Sauekraut problems - Mothering Forums

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#1 of 11 Old 04-01-2011, 02:24 AM - Thread Starter
 
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Hi all, I just made my first batch of sauerkraut, and I'm not sure if it's okay.  I made it with cabbage, carrots, onions, and salt, and it's been sitting for 5.5 days.  it's a little gloopy, like the liquid is thick and sort of clingy, sticky, if you know what I mean.  Is that okay?  Also, it could be it tastes a little "tingly", my husband doesn't think so, but I do.  Is it okay?


 

 

 

 

 

 


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#2 of 11 Old 04-01-2011, 05:56 AM - Thread Starter
 
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PLEASE someone reply, this is my first time doingfermenting like this and I have no idea if it's right, thank you!


 


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#3 of 11 Old 04-01-2011, 10:09 AM
 
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I've never had sourkraut turn gloopy.  The tingly seems possible, when I've done non-kraut ferments (like salsa and pickles), they ended up tasting sort of... carbonated (carbonated pickles are funny! and possibly tingly feeling).


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#4 of 11 Old 04-01-2011, 01:47 PM
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I had slimy brine in my kraut once too and I didn't eat it. I figured I used too little salt and it was a yeast overgrowth. I think there is a thread here somewhere. But I think a lot of people would eat it, especially if the smell is not offensive. Tingly is normal. Here is a Q and A from the Wild Fermentation forum: http://ww.wildfermentation.com/forum/viewtopic.php?f=5&t=98&p=311 Do some more searching, you'll find there is a wide range of answers. Maybe try a tablespoon and wait a bit and go from there.

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#5 of 11 Old 04-02-2011, 12:45 PM
 
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I had that happen too, and fuzzy mold, so I didn't eat it. Good luck!!

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#6 of 11 Old 04-02-2011, 03:55 PM
 
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My ginger carrots went slimy like that.  I finally found information that said that they had been inhabited by the wrong type of yeast/bacteria.  The way to avoid that in the future is to use more cabbage than carrots or to take some juice from a good batch and use that as a starter.  I never made the ginger carrots again, but my plan was to take the juice from my saurkraut and pour 1/4 cup or so into the carrots next time. 

 


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#7 of 11 Old 04-05-2011, 07:50 PM
 
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I have been experimenting a lot lately with lacto-fermentation, and it's definitely a learning process.  I have had batches that turned out perfectly, and others that went bad.  The bad ones I knew without a doubt they were bad.  They smelled horrible!  There have been a few that went "tingly" - I think this is just a little more sour than "perfect", and it's not bad, just different.  My dh doesn't notice it, but I do.  I haven't yet had anything turn slimy, but I have noticed that the juice gets thicker with my carrots and beets, but it tastes great.  I have had a little bit of mold here and there, once on a very bad batch of picked cukes, and sometimes a bit on the surface of something but I just skim it off the top and the rest is fine.  Keep trying, have fun, and good luck!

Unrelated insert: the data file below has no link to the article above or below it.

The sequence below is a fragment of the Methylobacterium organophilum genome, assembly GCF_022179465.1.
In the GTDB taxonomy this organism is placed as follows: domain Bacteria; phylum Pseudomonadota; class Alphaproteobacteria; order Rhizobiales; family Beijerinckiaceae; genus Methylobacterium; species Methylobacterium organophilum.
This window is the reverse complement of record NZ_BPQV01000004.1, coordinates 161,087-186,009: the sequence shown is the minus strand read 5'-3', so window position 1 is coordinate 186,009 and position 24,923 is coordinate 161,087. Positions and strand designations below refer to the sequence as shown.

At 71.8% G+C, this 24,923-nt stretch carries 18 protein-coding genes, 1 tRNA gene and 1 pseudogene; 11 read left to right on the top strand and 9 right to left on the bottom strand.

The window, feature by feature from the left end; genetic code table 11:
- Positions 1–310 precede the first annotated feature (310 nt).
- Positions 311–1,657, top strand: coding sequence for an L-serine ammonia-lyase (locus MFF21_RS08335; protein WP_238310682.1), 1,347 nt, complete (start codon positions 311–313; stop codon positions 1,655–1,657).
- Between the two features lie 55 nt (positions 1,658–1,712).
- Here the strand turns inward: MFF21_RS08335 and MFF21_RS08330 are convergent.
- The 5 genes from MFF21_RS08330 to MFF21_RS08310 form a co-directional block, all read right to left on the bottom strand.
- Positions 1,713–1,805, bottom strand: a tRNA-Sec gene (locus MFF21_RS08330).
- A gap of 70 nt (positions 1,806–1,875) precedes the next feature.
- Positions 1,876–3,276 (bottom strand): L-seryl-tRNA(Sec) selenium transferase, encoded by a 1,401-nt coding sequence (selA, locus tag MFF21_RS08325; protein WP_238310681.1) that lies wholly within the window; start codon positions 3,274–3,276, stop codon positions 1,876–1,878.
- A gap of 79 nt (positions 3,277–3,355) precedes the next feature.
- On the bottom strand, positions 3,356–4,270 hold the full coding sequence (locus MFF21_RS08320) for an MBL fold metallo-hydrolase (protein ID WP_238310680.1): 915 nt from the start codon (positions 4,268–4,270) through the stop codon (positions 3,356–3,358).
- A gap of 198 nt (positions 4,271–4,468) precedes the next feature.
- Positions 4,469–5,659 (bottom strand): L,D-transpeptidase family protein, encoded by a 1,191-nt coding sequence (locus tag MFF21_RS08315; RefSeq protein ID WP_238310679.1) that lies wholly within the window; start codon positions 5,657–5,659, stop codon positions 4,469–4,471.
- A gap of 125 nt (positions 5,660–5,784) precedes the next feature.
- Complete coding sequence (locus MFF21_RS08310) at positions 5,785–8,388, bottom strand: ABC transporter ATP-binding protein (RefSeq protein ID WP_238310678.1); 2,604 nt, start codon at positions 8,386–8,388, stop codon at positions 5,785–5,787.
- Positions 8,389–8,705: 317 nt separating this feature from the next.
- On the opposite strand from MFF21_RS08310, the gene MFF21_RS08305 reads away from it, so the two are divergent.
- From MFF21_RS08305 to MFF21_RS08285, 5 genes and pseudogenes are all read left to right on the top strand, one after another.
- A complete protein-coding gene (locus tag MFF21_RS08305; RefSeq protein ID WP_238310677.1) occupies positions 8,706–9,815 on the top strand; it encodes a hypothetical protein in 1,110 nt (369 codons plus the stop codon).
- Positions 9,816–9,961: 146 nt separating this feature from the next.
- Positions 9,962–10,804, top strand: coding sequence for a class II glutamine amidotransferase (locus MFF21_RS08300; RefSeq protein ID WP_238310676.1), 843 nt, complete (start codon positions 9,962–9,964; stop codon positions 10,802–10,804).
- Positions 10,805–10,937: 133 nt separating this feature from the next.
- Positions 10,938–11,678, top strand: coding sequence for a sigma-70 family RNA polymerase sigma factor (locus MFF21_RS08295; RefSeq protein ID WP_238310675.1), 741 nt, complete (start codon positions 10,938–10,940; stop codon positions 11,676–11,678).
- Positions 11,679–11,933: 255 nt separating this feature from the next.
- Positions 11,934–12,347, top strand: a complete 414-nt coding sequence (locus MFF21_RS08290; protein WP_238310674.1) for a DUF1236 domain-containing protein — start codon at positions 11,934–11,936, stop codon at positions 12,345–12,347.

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#8 of 11 Old 04-12-2011, 12:42 PM
 
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I just took a class last night and it was suggested that to kickstart some good bacteria in your cultures, you can put organic apple skins in it. 


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#9 of 11 Old 04-13-2011, 03:00 PM
 
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Slimy and gloopy.  How fine did you shred the cabbage?  What's the temp at home right now?


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#10 of 11 Old 04-25-2011, 06:21 PM
 
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I've been experimenting with lacto-fermentation over the last few years. As another poster mentioned, tingly is okay. A small amount of while mold is okay/normal on the surface as well (as long as it doesn't smell bad or have a greenish/black tint) - you can just skim it off. Don't stir to mix it in though.

 

Did you start with just salt or a brine? A lot of recipes call for a brine, which doesn't work. Thinking about what salt does, it draws the moisture out. So for a good sauerkraut, just salt it and the process of the moisture being drawn out of the cabbage will generally create enough liquid within a day or two to keep the cabbage submerged.

 

For a beginning kraut, I really recommend doing cabbage only, omitting carrots, onions, etc. Different veg fermets at different rates, may require different levels of salting, etc. Once you get the hang of a simple single-vegetable ferment and know what to expect, then you can expand and try different combinations.


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#11 of 11 Old 04-30-2011, 07:14 AM
 
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it's a pediococcus infection because you didn't use enough salt initially.  you can eat it but you may not want to.  


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